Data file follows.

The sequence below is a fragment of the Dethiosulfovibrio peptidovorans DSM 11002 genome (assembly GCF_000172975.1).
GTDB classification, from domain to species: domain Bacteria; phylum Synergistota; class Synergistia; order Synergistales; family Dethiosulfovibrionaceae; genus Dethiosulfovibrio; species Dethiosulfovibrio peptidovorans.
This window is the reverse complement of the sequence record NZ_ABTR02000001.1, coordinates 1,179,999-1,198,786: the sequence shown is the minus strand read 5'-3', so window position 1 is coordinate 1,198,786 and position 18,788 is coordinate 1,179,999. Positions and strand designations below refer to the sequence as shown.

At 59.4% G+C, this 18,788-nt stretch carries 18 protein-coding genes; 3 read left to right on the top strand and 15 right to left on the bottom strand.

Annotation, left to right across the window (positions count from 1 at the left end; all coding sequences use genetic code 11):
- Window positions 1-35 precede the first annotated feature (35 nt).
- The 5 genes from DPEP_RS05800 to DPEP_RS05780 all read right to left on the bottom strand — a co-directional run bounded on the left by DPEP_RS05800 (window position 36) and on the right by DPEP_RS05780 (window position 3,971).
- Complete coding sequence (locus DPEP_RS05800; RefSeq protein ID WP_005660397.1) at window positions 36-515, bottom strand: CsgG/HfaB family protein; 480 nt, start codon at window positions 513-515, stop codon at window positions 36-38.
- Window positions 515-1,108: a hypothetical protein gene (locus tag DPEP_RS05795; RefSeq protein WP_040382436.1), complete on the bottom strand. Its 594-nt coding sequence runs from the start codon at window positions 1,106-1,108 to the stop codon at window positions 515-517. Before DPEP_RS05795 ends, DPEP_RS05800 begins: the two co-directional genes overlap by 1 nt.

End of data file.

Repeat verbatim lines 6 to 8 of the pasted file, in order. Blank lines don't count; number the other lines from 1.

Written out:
- Window positions 1-35 precede the first annotated feature (35 nt).
- The 5 genes from DPEP_RS05800 to DPEP_RS05780 all read right to left on the bottom strand — a co-directional run bounded on the left by DPEP_RS05800 (window position 36) and on the right by DPEP_RS05780 (window position 3,971).
- Complete coding sequence (locus DPEP_RS05800; RefSeq protein ID WP_005660397.1) at window positions 36-515, bottom strand: CsgG/HfaB family protein; 480 nt, start codon at window positions 513-515, stop codon at window positions 36-38.